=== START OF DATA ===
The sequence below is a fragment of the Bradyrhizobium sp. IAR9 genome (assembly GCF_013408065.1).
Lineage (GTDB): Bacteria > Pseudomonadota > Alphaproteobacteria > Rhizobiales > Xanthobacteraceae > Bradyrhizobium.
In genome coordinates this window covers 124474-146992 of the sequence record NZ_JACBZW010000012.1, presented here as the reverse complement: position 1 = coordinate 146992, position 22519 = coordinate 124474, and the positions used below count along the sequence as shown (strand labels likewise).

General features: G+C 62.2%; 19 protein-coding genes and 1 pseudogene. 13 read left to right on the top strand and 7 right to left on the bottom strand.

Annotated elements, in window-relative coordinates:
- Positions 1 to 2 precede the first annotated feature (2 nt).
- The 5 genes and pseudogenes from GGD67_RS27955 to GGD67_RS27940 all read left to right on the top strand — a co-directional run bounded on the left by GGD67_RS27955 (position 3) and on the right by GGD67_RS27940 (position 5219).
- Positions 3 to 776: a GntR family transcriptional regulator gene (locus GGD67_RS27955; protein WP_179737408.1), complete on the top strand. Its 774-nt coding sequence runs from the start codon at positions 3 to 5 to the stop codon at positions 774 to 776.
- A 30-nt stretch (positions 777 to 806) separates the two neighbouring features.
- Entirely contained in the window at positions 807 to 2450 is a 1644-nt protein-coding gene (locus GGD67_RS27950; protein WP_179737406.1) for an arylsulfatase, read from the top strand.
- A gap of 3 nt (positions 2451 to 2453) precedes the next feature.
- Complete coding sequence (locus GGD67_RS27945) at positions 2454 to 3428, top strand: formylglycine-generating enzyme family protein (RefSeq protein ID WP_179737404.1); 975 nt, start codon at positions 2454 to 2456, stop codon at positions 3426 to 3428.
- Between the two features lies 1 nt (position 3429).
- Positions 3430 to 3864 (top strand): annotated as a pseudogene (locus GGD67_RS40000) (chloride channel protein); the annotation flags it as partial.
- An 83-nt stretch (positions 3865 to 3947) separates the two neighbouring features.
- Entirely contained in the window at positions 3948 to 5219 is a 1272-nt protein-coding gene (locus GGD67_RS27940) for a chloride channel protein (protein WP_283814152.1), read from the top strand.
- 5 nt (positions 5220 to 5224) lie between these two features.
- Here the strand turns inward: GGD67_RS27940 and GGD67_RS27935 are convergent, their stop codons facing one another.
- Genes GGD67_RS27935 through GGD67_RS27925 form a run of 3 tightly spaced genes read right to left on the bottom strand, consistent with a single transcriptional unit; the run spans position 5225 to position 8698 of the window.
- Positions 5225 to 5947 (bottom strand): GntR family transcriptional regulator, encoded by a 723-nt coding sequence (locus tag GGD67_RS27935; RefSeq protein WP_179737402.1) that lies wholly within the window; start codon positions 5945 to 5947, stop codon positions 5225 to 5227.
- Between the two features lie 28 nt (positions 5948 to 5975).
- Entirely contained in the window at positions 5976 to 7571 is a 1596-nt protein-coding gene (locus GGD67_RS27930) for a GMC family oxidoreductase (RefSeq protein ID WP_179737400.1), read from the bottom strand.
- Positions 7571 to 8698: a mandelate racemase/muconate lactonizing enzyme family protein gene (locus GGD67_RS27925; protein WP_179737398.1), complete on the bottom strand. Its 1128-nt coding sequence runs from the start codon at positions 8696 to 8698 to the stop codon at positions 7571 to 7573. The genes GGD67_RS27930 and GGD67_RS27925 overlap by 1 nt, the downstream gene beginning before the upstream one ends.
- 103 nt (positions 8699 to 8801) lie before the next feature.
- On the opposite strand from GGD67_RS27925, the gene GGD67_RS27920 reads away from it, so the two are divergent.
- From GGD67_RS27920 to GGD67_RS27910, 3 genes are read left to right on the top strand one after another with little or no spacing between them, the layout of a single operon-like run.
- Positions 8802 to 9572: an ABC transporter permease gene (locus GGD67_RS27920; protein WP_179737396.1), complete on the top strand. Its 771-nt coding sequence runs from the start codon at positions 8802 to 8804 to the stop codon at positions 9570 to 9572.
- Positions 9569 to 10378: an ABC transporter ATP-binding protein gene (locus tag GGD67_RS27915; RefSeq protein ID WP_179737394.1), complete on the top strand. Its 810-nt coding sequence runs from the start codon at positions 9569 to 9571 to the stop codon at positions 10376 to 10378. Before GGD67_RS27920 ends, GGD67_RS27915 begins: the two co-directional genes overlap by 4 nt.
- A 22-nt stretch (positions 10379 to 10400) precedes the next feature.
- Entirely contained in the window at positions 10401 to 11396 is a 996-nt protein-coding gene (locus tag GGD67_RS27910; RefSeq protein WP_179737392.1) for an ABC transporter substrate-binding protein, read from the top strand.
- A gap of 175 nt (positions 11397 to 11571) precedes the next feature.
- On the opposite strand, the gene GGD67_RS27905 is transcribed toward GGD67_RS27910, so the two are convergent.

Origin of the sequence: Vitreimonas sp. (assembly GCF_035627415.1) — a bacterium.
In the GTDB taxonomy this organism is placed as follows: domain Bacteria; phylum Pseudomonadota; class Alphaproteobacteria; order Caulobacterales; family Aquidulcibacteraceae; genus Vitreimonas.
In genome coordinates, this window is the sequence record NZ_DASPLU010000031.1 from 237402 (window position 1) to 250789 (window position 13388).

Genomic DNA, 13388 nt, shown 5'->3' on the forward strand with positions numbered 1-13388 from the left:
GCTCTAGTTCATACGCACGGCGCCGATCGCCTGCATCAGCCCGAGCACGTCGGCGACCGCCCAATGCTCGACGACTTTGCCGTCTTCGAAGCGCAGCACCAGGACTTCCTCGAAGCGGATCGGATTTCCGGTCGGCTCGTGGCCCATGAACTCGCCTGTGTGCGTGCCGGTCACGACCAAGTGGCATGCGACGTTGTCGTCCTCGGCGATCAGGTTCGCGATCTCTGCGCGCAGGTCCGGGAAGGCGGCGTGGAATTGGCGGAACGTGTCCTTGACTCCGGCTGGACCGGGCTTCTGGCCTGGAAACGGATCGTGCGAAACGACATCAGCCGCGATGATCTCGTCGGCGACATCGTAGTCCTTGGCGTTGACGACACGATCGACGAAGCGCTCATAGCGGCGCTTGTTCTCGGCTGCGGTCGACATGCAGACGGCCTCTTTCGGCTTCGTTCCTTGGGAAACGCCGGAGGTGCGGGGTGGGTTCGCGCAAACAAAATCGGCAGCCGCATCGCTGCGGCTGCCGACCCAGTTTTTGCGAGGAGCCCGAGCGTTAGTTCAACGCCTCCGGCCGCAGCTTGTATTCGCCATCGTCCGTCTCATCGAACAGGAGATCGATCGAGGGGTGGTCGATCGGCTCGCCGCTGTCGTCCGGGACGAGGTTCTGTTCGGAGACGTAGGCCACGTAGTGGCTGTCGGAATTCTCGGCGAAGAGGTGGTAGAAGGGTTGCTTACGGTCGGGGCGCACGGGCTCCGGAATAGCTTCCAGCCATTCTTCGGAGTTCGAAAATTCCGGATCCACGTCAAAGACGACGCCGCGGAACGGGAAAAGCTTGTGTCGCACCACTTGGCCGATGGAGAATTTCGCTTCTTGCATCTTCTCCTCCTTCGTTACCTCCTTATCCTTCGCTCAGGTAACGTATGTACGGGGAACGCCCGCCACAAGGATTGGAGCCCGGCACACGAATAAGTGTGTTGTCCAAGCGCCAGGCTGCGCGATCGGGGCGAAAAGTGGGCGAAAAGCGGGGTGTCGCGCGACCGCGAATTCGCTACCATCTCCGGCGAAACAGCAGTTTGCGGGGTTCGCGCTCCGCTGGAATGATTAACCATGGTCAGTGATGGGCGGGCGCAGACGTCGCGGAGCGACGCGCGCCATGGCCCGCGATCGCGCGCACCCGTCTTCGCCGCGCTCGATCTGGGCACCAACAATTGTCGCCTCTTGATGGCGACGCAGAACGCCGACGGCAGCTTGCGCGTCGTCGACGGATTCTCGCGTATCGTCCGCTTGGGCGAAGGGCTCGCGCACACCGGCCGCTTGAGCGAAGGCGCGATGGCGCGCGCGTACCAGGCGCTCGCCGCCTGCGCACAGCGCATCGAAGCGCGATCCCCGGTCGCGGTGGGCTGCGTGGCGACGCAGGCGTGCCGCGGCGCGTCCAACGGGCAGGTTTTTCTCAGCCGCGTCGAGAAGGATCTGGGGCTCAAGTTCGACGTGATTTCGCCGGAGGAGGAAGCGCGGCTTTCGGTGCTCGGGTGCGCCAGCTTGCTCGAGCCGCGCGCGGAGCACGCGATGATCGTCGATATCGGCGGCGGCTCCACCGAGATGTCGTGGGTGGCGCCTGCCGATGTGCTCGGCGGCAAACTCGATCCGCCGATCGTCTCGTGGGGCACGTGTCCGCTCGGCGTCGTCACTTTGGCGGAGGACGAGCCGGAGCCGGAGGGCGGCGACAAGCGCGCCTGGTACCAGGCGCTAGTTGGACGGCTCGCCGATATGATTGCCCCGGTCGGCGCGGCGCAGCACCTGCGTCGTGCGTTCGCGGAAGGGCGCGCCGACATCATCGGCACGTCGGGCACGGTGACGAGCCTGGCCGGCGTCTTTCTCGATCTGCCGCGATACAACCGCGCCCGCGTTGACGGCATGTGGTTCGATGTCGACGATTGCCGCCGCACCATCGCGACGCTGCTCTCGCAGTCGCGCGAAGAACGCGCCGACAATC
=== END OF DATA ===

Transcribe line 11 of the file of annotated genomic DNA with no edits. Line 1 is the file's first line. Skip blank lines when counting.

- A gap of 3 nt (positions 2451 to 2453) precedes the next feature.